Review: Bugs in My Hair!

Ugh! Oh ugh!

Not a comment on the author’s writing or the subject matter (at least not directly). However, a comment about how ITCHY MY HEAD IS NOW!!

Bugs in My Hair! is about – yes, you got it – head lice. Oh gosh – my head is itching me as I type this!


A testament to David Shannon’s writing – and his illustrations – Bugs in My Hair! comes through with it’s back-cover promise: “WARNING: This book will make you ITCHY!”



Bruiser by Neal Shusterman (a review)

BruiserBruiser by Neal Shusterman

My rating: 5 of 5 stars

I haven’t blown through a 300+ word book in less than a day in a long, long time. I started this at bedtime, thinking that I would read for ½ an hour and then sleep. I read for nearly 2 hours – until I was exhausted and couldn’t focus on the story.

This morning, I picked it up and zoomed through it!

Absolutely fantastic!

Both with realistic and (light) fantasy elements, Bruiser is a literary vortex that sucked me in and didn’t let go – even now that I have finished the book. This is the story of Brewster Rawlins, a boy with a loner reputation – and the leave-me-alone personality to go with it.

Or so it seems.

When Brewster is be-friended by Bronte and Tennyson, his life becomes more of an open book. He likes to read Ginsberg, play basketball, and protect his 8-year-old brother from their mean, spiteful, drunk of an uncle. But he holds a secret that he isn’t willing to reveal – even if it means a world of hurt for him.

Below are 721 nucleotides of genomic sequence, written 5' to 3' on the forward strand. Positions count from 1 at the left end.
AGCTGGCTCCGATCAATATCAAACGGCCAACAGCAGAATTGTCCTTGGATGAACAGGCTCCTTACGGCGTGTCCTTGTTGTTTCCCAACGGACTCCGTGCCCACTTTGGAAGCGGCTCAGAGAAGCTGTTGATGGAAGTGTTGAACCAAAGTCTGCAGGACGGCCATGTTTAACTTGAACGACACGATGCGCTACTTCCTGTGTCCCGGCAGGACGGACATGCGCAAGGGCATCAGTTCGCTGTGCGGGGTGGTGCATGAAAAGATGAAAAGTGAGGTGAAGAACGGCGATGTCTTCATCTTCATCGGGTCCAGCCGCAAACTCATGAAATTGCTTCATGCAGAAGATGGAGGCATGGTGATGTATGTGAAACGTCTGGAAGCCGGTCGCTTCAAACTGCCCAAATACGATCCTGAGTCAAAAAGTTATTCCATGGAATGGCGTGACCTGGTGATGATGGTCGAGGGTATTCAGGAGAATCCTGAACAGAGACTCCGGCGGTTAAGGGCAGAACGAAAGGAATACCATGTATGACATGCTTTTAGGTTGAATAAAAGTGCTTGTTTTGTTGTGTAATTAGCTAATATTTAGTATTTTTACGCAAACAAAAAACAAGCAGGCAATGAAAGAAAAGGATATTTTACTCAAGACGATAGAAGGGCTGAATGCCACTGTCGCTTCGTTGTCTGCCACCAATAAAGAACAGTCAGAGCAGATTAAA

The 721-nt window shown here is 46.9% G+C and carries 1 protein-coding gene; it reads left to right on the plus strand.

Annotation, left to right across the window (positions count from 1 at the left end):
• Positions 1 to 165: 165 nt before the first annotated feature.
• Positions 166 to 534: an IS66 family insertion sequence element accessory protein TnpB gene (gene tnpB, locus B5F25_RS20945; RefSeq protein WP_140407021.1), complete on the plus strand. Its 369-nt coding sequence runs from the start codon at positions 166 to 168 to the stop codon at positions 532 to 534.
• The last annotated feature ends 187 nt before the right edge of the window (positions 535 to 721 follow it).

Ellen Hopkins (of Crank fame) writes that this is a “dark and darkly humorous, intense and intensely satisfying” read. Yup!

View all my reviews


Hater by David Moody (a review)

My rating: 4 of 5 stars

Amid the governmental warnings, “Do Not Panic,” “Remain Calm,” “Take Shelter,” and “Wait For Further Instructions,” seemingly-nice citizens of an urban metropolis start killing each other. It’s only a few incidents at first, but the violence escalates and the killers are dubbed “Haters” by the media.
Fear is the order of the day as people are slaughtered by strangers, friends, co-workers, and family. The Haters kill with whatever they have: guns, knives, rocks, their bare hands. Frenzied attacks become more and more commonplace. And in the life of Danny McCoyne, family man and man without ambition, protecting his family becomes increasingly important.
It seems pretty cut and dry as the reader tears through the pages of the novel to get to the truth: “who are the Haters…?” And at the end, do we really know? For some of us, yes.